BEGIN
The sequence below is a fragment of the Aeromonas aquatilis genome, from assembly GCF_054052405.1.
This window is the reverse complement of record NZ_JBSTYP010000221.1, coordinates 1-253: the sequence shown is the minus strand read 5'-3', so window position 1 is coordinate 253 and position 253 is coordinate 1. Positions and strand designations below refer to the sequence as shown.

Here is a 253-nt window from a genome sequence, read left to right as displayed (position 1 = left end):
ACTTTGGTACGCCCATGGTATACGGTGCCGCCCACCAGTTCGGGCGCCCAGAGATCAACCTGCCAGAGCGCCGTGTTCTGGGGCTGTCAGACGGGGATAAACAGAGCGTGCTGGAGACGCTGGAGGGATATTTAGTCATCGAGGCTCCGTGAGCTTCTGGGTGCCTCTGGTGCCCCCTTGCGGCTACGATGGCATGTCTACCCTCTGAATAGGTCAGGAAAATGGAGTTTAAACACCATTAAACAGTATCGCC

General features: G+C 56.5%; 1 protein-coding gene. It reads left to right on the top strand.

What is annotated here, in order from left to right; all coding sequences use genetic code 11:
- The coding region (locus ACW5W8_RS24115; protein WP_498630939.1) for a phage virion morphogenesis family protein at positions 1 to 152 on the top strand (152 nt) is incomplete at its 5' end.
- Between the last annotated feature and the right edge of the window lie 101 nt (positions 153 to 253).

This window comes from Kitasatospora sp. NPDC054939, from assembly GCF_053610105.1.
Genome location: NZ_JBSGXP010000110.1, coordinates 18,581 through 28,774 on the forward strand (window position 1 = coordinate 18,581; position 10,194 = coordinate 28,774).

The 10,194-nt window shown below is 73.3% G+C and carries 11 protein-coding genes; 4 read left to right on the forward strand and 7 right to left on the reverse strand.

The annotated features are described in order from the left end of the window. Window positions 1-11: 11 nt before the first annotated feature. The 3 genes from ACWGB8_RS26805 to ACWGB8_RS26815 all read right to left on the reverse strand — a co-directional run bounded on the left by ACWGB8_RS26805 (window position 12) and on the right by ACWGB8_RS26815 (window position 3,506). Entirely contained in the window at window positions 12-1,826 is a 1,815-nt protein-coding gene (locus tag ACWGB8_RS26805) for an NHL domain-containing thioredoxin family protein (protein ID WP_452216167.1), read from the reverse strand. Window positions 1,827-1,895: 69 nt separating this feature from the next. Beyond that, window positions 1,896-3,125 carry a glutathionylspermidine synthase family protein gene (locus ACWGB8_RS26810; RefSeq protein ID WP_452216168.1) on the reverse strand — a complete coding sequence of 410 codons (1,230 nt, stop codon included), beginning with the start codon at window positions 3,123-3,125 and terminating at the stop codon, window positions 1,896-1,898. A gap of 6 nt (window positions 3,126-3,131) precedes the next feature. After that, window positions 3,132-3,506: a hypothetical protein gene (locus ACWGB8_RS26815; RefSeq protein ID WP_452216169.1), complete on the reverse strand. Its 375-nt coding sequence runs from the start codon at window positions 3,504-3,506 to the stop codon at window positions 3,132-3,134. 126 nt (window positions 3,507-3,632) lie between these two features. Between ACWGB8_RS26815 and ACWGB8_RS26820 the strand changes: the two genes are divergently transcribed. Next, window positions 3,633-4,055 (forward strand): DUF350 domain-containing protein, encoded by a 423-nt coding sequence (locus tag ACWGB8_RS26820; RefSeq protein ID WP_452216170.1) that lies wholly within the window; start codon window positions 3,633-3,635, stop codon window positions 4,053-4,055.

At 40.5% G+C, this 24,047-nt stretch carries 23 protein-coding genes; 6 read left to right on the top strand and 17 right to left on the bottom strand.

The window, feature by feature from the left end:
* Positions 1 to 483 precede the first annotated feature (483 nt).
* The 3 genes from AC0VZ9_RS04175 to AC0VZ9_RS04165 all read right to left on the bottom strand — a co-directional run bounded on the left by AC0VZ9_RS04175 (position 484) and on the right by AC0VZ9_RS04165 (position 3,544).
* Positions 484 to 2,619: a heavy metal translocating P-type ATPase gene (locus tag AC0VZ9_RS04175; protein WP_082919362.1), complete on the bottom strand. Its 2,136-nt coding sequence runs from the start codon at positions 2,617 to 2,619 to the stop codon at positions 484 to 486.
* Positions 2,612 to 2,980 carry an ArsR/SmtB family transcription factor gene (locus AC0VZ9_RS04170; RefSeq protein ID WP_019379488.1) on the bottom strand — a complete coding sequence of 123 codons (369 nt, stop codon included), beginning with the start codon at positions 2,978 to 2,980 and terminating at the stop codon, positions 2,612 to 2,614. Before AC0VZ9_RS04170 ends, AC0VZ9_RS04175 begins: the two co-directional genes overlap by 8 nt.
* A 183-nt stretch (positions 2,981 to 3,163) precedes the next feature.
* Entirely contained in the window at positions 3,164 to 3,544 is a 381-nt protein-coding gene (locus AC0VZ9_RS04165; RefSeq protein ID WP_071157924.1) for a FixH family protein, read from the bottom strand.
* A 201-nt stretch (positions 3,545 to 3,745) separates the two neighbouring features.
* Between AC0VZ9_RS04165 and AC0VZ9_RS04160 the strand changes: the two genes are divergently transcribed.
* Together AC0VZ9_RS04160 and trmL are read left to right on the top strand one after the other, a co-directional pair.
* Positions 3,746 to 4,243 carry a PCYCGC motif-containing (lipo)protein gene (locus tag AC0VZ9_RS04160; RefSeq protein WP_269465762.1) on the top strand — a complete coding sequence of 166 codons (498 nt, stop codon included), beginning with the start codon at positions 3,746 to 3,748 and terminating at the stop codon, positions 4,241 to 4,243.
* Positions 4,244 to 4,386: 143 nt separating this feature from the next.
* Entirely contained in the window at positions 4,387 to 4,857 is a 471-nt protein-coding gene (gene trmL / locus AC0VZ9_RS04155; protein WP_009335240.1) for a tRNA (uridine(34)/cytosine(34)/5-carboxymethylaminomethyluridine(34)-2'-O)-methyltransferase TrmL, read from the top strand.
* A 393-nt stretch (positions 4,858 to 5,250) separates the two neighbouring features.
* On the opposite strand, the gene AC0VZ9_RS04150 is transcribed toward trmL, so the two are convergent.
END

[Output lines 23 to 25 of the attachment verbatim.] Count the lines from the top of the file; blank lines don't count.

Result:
* Together AC0VZ9_RS04160 and trmL are read left to right on the top strand one after the other, a co-directional pair.
* Positions 3,746 to 4,243 carry a PCYCGC motif-containing (lipo)protein gene (locus tag AC0VZ9_RS04160; RefSeq protein WP_269465762.1) on the top strand — a complete coding sequence of 166 codons (498 nt, stop codon included), beginning with the start codon at positions 3,746 to 3,748 and terminating at the stop codon, positions 4,241 to 4,243.
* Positions 4,244 to 4,386: 143 nt separating this feature from the next.